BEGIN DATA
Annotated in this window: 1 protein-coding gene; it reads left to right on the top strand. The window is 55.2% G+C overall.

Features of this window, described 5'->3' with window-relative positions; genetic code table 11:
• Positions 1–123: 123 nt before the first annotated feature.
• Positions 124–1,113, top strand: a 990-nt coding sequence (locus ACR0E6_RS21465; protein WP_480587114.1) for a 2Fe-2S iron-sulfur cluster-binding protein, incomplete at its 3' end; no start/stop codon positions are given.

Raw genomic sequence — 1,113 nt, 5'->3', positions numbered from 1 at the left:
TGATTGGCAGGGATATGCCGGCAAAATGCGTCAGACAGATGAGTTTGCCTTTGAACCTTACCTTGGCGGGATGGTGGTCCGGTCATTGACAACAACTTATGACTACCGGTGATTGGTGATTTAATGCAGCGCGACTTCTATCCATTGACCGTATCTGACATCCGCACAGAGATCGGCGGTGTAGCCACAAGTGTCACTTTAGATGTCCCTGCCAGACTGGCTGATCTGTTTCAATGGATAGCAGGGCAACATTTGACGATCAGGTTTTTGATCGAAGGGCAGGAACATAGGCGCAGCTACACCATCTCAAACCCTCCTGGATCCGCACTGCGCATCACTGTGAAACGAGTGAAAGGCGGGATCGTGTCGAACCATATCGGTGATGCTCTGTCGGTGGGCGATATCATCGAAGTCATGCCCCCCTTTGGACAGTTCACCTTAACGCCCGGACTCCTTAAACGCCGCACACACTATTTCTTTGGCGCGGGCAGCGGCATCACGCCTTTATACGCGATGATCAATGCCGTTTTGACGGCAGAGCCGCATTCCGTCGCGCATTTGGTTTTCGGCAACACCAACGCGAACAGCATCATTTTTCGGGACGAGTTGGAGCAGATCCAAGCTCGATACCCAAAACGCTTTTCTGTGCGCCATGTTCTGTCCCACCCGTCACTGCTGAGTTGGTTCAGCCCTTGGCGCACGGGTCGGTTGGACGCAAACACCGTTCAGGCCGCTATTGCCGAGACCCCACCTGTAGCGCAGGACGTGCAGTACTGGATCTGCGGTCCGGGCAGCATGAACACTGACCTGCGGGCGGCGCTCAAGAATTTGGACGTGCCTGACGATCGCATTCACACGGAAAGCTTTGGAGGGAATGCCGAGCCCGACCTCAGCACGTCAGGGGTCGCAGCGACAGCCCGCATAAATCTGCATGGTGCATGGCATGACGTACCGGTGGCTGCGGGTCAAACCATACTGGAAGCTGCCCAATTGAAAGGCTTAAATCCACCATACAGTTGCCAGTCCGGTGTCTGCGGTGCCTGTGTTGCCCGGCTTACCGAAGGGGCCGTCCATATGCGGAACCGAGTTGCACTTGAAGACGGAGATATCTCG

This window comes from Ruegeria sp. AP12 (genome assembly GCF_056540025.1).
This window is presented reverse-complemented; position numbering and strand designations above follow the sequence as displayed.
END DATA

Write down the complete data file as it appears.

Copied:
Annotated in this window: 1 protein-coding gene; it reads left to right on the top strand. The window is 55.2% G+C overall.

Features of this window, described 5'->3' with window-relative positions; genetic code table 11:
• Positions 1–123: 123 nt before the first annotated feature.
• Positions 124–1,113, top strand: a 990-nt coding sequence (locus ACR0E6_RS21465; protein WP_480587114.1) for a 2Fe-2S iron-sulfur cluster-binding protein, incomplete at its 3' end; no start/stop codon positions are given.

Raw genomic sequence — 1,113 nt, 5'->3', positions numbered from 1 at the left:
TGATTGGCAGGGATATGCCGGCAAAATGCGTCAGACAGATGAGTTTGCCTTTGAACCTTACCTTGGCGGGATGGTGGTCCGGTCATTGACAACAACTTATGACTACCGGTGATTGGTGATTTAATGCAGCGCGACTTCTATCCATTGACCGTATCTGACATCCGCACAGAGATCGGCGGTGTAGCCACAAGTGTCACTTTAGATGTCCCTGCCAGACTGGCTGATCTGTTTCAATGGATAGCAGGGCAACATTTGACGATCAGGTTTTTGATCGAAGGGCAGGAACATAGGCGCAGCTACACCATCTCAAACCCTCCTGGATCCGCACTGCGCATCACTGTGAAACGAGTGAAAGGCGGGATCGTGTCGAACCATATCGGTGATGCTCTGTCGGTGGGCGATATCATCGAAGTCATGCCCCCCTTTGGACAGTTCACCTTAACGCCCGGACTCCTTAAACGCCGCACACACTATTTCTTTGGCGCGGGCAGCGGCATCACGCCTTTATACGCGATGATCAATGCCGTTTTGACGGCAGAGCCGCATTCCGTCGCGCATTTGGTTTTCGGCAACACCAACGCGAACAGCATCATTTTTCGGGACGAGTTGGAGCAGATCCAAGCTCGATACCCAAAACGCTTTTCTGTGCGCCATGTTCTGTCCCACCCGTCACTGCTGAGTTGGTTCAGCCCTTGGCGCACGGGTCGGTTGGACGCAAACACCGTTCAGGCCGCTATTGCCGAGACCCCACCTGTAGCGCAGGACGTGCAGTACTGGATCTGCGGTCCGGGCAGCATGAACACTGACCTGCGGGCGGCGCTCAAGAATTTGGACGTGCCTGACGATCGCATTCACACGGAAAGCTTTGGAGGGAATGCCGAGCCCGACCTCAGCACGTCAGGGGTCGCAGCGACAGCCCGCATAAATCTGCATGGTGCATGGCATGACGTACCGGTGGCTGCGGGTCAAACCATACTGGAAGCTGCCCAATTGAAAGGCTTAAATCCACCATACAGTTGCCAGTCCGGTGTCTGCGGTGCCTGTGTTGCCCGGCTTACCGAAGGGGCCGTCCATATGCGGAACCGAGTTGCACTTGAAGACGGAGATATCTCG

This window comes from Ruegeria sp. AP12 (genome assembly GCF_056540025.1).
This window is presented reverse-complemented; position numbering and strand designations above follow the sequence as displayed.